is one of Paula Rego’s pieces from her 1994 Dog Women
series of large scale works. Using pastels instead of paints, Rego’s portraits showed women in bestial positions like dogs – on all fours, howling at the moon, grooming or sleeping. Here, using her daughter as her model, Rego paints a bride in her wedding gown and bridal veil, lying 'belly-up in an attitude of surrender and ready to have her tummy tickled'. Rego chose to portray women as dogs to emphasise their physicality, saying ‘Women learn from those they are with; they are trained to do certain things, but they are also part animal.’
Date of work
Original: Pastel on paper on aluminium, 1200 × 1606 mm, Tate. Purchased 1995 © Paula Rego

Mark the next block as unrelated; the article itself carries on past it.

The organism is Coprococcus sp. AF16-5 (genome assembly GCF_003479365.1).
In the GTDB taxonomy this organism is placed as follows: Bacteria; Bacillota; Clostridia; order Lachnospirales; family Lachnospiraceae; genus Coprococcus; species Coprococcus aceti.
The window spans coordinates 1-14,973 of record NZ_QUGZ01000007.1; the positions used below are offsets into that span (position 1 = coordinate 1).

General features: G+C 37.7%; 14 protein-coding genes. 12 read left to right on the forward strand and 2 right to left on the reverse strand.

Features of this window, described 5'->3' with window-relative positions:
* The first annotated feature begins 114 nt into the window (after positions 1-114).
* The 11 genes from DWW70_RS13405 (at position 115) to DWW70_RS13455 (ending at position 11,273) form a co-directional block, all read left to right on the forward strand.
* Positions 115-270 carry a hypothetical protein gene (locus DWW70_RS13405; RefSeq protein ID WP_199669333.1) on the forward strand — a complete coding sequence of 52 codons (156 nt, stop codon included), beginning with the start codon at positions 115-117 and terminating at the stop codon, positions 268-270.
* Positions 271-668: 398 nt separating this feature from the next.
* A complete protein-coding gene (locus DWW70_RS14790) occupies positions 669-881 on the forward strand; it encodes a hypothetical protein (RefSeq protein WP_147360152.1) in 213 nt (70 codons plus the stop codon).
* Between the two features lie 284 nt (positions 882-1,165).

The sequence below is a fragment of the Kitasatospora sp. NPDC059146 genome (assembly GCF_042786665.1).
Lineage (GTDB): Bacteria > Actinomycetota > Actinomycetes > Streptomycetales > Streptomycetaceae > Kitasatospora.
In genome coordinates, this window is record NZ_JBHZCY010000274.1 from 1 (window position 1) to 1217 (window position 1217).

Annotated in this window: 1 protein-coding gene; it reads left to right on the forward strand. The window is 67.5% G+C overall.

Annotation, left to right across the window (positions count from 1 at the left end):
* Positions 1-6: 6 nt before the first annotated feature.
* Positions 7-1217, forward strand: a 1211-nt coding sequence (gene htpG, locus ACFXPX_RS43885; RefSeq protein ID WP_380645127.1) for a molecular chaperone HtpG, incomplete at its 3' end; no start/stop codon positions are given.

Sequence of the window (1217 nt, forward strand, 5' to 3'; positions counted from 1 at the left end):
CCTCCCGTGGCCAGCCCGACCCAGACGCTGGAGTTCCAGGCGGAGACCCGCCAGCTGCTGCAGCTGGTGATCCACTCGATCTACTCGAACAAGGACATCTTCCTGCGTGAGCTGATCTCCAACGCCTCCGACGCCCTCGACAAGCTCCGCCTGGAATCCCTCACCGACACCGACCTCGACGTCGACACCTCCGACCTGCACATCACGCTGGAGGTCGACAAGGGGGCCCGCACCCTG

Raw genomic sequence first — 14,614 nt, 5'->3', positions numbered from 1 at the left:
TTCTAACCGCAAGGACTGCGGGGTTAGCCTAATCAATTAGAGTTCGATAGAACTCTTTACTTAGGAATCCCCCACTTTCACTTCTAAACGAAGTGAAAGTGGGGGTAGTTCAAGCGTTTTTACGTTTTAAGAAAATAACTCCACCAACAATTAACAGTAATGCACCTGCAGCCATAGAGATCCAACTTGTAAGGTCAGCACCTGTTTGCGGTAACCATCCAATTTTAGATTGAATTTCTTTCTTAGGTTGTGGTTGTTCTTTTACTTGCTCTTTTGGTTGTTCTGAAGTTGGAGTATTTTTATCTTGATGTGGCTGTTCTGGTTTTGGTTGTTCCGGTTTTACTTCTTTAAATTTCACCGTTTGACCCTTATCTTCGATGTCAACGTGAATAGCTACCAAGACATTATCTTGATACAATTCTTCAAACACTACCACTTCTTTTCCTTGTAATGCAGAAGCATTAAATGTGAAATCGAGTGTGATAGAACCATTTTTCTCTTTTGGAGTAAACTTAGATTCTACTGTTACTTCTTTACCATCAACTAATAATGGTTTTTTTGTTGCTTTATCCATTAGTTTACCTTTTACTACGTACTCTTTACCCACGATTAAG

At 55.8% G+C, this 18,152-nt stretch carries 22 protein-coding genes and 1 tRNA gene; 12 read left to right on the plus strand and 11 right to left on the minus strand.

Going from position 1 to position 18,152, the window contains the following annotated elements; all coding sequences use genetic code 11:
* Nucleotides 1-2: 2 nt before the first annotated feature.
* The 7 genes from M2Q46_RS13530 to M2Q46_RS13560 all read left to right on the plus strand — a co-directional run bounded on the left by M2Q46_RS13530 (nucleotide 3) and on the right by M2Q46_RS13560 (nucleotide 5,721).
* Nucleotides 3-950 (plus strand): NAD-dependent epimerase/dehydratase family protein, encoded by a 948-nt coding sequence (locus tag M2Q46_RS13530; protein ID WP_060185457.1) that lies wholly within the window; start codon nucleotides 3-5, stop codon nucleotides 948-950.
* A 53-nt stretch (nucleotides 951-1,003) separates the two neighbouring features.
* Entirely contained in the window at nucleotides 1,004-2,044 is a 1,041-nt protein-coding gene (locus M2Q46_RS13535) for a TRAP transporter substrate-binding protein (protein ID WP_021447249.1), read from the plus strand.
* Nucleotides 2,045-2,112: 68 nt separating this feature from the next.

Paula Rego was born in Lisbon, Portugal in 1935 and has travelled between London and Portugal throughout her life. She studied painting at the Slade School of Fine Art, London, and throughout her career she has revolutionised the way in which women are represented, playing a key role in redefining figurative art in the UK and internationally. Her early paintings in Portugal were semi-abstract, sometimes applied to violent or political subjects that revealed a love of story-telling that had been awakened in her as a child by folk-tales related by a great-aunt. She is drawn to subjects that are well known, and takes her imagery from sources as varied as Peter Pan and Mary Magdalene. Her work is part of many public collections, including Tate’s collection.